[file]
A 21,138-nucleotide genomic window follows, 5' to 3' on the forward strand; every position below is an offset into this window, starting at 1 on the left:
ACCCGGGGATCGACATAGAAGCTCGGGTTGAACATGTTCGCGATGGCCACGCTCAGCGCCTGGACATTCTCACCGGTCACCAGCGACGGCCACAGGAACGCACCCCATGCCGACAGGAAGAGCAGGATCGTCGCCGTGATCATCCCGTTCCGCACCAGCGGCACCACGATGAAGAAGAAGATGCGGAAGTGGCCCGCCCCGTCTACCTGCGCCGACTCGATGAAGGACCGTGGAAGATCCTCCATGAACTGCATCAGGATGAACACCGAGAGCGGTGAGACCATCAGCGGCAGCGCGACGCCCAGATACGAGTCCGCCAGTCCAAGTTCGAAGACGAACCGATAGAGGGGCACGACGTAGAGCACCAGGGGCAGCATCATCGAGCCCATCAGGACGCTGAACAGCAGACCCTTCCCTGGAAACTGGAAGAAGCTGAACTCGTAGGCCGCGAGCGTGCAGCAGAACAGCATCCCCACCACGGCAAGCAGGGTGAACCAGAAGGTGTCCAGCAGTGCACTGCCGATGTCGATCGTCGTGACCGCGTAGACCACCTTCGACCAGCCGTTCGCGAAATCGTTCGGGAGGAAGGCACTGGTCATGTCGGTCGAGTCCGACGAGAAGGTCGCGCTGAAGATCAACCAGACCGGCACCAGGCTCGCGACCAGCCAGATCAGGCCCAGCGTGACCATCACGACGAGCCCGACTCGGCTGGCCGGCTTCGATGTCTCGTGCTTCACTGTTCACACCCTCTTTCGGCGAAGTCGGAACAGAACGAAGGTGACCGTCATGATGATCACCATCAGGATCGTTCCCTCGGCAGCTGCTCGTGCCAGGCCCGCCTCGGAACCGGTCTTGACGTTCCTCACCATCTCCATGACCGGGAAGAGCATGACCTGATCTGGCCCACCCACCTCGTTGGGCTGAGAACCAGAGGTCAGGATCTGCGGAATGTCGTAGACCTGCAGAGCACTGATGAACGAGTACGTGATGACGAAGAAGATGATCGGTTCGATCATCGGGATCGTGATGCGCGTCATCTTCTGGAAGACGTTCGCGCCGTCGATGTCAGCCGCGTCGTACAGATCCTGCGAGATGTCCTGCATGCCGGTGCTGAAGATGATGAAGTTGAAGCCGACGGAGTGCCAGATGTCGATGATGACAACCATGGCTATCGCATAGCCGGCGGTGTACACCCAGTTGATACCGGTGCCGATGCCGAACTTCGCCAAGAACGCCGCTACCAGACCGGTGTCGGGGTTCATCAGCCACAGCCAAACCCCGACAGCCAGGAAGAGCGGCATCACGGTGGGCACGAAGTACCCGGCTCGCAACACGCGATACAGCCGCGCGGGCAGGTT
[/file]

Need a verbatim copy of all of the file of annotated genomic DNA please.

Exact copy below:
A 21,138-nucleotide genomic window follows, 5' to 3' on the forward strand; every position below is an offset into this window, starting at 1 on the left:
ACCCGGGGATCGACATAGAAGCTCGGGTTGAACATGTTCGCGATGGCCACGCTCAGCGCCTGGACATTCTCACCGGTCACCAGCGACGGCCACAGGAACGCACCCCATGCCGACAGGAAGAGCAGGATCGTCGCCGTGATCATCCCGTTCCGCACCAGCGGCACCACGATGAAGAAGAAGATGCGGAAGTGGCCCGCCCCGTCTACCTGCGCCGACTCGATGAAGGACCGTGGAAGATCCTCCATGAACTGCATCAGGATGAACACCGAGAGCGGTGAGACCATCAGCGGCAGCGCGACGCCCAGATACGAGTCCGCCAGTCCAAGTTCGAAGACGAACCGATAGAGGGGCACGACGTAGAGCACCAGGGGCAGCATCATCGAGCCCATCAGGACGCTGAACAGCAGACCCTTCCCTGGAAACTGGAAGAAGCTGAACTCGTAGGCCGCGAGCGTGCAGCAGAACAGCATCCCCACCACGGCAAGCAGGGTGAACCAGAAGGTGTCCAGCAGTGCACTGCCGATGTCGATCGTCGTGACCGCGTAGACCACCTTCGACCAGCCGTTCGCGAAATCGTTCGGGAGGAAGGCACTGGTCATGTCGGTCGAGTCCGACGAGAAGGTCGCGCTGAAGATCAACCAGACCGGCACCAGGCTCGCGACCAGCCAGATCAGGCCCAGCGTGACCATCACGACGAGCCCGACTCGGCTGGCCGGCTTCGATGTCTCGTGCTTCACTGTTCACACCCTCTTTCGGCGAAGTCGGAACAGAACGAAGGTGACCGTCATGATGATCACCATCAGGATCGTTCCCTCGGCAGCTGCTCGTGCCAGGCCCGCCTCGGAACCGGTCTTGACGTTCCTCACCATCTCCATGACCGGGAAGAGCATGACCTGATCTGGCCCACCCACCTCGTTGGGCTGAGAACCAGAGGTCAGGATCTGCGGAATGTCGTAGACCTGCAGAGCACTGATGAACGAGTACGTGATGACGAAGAAGATGATCGGTTCGATCATCGGGATCGTGATGCGCGTCATCTTCTGGAAGACGTTCGCGCCGTCGATGTCAGCCGCGTCGTACAGATCCTGCGAGATGTCCTGCATGCCGGTGCTGAAGATGATGAAGTTGAAGCCGACGGAGTGCCAGATGTCGATGATGACAACCATGGCTATCGCATAGCCGGCGGTGTACACCCAGTTGATACCGGTGCCGATGCCGAACTTCGCCAAGAACGCCGCTACCAGACCGGTGTCGGGGTTCATCAGCCACAGCCAAACCCCGACAGCCAGGAAGAGCGGCATCACGGTGGGCACGAAGTACCCGGCTCGCAACACGCGATACAGCCGCGCGGGCAGGTT